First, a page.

Screening Women using magnetic rEsonance and Electronic Textiles, for HEART disease


Cardiovascular disease (CVD) is the leading cause of death in women. Ischaemia with non-obstructive coronary arteries (INOCA), a condition that mainly affects women, is associated with an increased risk of adverse events, including heart failure (HF), myocardial infarction, stroke and cardiovascular death.

INOCA is often unrecognised. It can be diagnosed by coronary angiography; one study showed that around 50% of women undergoing this invasive, ionising procedure had no angiographic evidence of obstructive coronary disease, compared with 7-17% of men. In the context of INOCA, cardiac magnetic resonance imaging (MRI) under stress is a class 2a recommendation, however, MRI under stress is rarely performed due to its cost, complexity and (lack of) reliability – image analysis remains qualitative most of the time. 


Objectives and research hypothesis

The scientific objective of the SWEETHEART project is to provide a simple, cost-effective, non-invasive and non-ionising screening technique for INOCA that can be used for further human research.
SWEETHEART’s main contribution is the development of a portable electrocardiographic (ECG) mapping device designed to exploit the potential of MRI under stress. It is based on state-of-the-art flexible biosensitive sensors and signal processing. Several technological challenges are addressed in this project: high-sensitivity flexible textile sensors; motion-robust quantitative MRI under stress without the need for contrast agents; methodology demonstrating the MRI safety of portable devices.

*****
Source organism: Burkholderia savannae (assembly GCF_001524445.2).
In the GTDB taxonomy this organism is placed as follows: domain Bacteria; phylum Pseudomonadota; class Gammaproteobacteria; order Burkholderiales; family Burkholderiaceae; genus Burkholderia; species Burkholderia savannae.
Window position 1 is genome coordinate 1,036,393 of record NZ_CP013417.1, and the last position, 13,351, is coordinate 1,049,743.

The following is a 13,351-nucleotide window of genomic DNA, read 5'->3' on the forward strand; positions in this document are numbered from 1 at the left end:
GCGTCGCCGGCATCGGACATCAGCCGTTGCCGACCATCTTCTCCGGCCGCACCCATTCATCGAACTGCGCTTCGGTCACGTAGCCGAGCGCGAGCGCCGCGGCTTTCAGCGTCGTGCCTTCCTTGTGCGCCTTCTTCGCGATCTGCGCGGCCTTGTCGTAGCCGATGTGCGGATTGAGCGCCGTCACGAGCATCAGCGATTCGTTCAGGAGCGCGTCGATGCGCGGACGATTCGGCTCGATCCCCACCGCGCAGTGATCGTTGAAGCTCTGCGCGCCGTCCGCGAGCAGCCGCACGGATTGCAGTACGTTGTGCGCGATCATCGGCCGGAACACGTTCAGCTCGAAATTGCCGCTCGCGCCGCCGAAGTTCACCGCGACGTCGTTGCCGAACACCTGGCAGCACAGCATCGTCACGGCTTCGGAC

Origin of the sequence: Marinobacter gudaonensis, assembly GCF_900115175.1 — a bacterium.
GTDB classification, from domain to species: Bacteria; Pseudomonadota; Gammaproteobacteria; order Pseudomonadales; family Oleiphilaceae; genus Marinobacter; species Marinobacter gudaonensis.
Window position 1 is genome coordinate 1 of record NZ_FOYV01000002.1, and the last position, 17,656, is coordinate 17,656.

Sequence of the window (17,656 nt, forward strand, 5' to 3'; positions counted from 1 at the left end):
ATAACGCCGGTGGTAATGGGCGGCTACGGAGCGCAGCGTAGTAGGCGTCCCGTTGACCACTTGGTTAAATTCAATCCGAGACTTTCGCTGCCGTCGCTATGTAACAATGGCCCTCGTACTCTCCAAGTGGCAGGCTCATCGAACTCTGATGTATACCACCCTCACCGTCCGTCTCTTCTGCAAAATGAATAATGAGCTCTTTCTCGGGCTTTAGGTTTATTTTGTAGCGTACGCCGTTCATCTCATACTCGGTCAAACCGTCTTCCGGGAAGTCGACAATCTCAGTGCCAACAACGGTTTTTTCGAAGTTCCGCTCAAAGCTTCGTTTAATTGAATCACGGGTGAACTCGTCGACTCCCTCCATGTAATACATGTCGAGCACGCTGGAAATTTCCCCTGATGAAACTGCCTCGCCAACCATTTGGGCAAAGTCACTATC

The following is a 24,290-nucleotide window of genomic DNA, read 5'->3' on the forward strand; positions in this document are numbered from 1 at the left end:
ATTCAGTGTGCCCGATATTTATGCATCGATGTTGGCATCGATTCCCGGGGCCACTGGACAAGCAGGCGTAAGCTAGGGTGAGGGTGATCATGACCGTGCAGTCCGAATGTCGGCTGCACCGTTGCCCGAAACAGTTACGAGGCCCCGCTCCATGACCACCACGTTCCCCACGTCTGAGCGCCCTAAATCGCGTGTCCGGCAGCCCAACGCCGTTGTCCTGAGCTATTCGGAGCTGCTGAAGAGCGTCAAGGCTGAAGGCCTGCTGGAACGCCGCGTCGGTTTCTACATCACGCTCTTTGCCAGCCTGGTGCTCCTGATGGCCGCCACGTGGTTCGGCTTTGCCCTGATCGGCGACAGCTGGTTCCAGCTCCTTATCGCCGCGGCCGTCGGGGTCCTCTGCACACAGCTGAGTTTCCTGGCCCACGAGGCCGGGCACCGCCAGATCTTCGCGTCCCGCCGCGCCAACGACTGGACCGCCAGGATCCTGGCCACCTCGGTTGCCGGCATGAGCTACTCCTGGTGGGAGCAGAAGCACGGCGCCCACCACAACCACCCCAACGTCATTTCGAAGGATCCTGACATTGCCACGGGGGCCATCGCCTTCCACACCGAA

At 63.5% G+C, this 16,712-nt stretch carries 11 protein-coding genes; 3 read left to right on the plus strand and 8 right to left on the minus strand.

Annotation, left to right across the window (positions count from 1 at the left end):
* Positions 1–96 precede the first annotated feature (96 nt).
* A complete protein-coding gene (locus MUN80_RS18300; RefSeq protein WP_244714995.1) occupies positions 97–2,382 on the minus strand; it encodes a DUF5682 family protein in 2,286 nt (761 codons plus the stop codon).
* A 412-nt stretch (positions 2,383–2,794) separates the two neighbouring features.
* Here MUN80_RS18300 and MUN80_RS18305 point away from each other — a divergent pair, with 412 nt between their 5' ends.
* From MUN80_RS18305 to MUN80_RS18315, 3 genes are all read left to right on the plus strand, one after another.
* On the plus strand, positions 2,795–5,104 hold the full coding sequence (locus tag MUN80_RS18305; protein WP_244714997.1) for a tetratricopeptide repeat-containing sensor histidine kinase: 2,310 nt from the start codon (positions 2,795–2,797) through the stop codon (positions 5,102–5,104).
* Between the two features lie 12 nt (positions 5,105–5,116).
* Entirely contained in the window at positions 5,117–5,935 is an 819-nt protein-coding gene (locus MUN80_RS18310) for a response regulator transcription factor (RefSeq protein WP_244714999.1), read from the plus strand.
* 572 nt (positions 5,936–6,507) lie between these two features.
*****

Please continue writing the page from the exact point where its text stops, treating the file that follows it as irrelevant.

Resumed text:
Epsidy’s industrial objective is to demonstrate the clinical effectiveness of this new approach to portable ECG mapping during cardiac MRI, and to bring this solution to market. Designed primarily for women, the proposed solution will also be applicable to men.
The industrial objective for Healtis is to adapt the methodology, and ultimately international standards, for assessing the MRI safety of active external/portable devices – current regulations are designed for implanted devices (ISO/TS 10974) – and to gain market share through this unique expertise.

The ENSAIT/GEMTEX team has already tested the manufacture of the CMR-ECGI reusable dry textile electrode waistcoat, currently at technological maturity level 3 (TRL 3), with confirmed feasibility, reproducibility, scientific publications and patents pending. It is shown in Figures n and n+1. It contains 256 textile electrodes, 128 on the thorax and 128 on the back. The electrodes were designed and manufactured by embroidery on a ZSK industrial embroidery machine. Pilot data (n=500) already collected to date, at the University Hospital of London, using this prototype on 300 participants in a population-based study and 200 patients with cardiomyopathy, have confirmed the waistcoat’s durability and washability; its in vivo safety up to 3 T; and the high quality of unfiltered epicardial electrograms with minimal noise, regardless of body habitus. Wash tests were performed using an industrial washing machine on the e-textiles and associated electrodes to confirm the ECG signal quality retained after repeated use. Based on our pilot data, we anticipate the product’s resilience to more than 100 wash cycles.


  • INSERM, CHRU Nancy (coordinateur)
  • ENSAIT – GEMTEX Université de Lille
  • Université de Bordeaux
  • Société Epsidy, Nancy
  • Société Healtis, Nancy

Financing : ANR

Start: 10/2023 – Stop: 10/2027

Contacts at Ensait / Gemtex:

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